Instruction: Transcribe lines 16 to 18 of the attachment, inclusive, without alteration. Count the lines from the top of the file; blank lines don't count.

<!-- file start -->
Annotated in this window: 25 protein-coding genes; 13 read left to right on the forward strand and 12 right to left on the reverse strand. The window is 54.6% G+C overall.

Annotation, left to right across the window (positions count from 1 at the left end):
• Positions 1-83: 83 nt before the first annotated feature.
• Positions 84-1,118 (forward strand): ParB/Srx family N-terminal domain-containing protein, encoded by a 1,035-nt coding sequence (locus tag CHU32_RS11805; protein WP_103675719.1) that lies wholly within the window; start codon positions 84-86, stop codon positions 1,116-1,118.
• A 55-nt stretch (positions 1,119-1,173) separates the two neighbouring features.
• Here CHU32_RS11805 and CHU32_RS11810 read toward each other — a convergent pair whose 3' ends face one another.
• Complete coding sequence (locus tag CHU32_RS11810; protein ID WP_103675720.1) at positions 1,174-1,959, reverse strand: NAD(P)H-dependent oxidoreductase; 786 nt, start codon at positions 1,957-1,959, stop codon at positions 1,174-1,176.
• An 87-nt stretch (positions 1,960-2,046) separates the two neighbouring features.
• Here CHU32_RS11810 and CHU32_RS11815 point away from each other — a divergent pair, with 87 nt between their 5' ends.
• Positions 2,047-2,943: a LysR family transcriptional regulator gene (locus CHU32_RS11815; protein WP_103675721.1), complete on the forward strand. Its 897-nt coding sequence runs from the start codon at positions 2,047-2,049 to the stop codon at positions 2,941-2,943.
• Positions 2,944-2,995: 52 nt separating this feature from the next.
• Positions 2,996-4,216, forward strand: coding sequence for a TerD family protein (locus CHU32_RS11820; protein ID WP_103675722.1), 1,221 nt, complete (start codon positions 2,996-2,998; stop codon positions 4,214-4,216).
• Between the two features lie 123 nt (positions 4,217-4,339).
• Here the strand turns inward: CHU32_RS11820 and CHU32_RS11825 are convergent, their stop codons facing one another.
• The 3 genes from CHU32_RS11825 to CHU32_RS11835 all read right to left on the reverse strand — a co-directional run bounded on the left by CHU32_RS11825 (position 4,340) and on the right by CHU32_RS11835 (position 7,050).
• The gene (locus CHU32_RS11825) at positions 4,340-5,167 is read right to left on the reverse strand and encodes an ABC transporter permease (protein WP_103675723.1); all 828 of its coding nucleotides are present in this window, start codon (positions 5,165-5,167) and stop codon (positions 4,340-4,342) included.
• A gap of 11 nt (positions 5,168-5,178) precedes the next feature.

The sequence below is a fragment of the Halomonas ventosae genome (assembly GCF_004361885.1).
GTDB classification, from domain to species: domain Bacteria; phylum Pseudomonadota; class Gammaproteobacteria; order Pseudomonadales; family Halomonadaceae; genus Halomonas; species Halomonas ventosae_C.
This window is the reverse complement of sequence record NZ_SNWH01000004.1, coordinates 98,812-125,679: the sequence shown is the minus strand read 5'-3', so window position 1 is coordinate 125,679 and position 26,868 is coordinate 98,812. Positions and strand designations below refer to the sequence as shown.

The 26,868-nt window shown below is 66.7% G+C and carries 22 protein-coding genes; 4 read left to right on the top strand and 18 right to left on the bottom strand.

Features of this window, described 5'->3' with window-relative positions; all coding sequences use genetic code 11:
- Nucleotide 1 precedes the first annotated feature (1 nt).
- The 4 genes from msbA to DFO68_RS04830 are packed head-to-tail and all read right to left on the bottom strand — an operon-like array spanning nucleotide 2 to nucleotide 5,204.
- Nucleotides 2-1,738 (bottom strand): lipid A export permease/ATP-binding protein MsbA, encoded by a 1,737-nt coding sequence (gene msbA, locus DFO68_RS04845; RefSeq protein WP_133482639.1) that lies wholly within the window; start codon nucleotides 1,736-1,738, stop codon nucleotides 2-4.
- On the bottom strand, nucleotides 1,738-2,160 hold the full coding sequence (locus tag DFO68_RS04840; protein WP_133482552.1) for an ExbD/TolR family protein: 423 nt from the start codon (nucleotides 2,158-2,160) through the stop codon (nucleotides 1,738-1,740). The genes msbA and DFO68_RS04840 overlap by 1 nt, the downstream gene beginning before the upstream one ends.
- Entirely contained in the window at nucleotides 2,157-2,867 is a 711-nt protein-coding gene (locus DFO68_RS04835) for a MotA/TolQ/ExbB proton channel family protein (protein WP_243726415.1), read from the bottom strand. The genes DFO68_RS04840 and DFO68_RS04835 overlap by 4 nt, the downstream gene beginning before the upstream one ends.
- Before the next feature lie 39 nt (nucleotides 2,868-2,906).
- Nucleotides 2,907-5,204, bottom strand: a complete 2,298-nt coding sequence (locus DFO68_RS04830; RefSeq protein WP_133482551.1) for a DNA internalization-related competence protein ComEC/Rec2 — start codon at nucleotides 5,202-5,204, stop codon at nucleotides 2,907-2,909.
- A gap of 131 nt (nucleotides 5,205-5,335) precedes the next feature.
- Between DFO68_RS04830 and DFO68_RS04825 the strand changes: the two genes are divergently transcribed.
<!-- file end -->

• The gene (locus CHU32_RS11825) at positions 4,340-5,167 is read right to left on the reverse strand and encodes an ABC transporter permease (protein WP_103675723.1); all 828 of its coding nucleotides are present in this window, start codon (positions 5,165-5,167) and stop codon (positions 4,340-4,342) included.
• A gap of 11 nt (positions 5,168-5,178) precedes the next feature.

The sequence below is a fragment of the Halomonas ventosae genome (assembly GCF_004361885.1).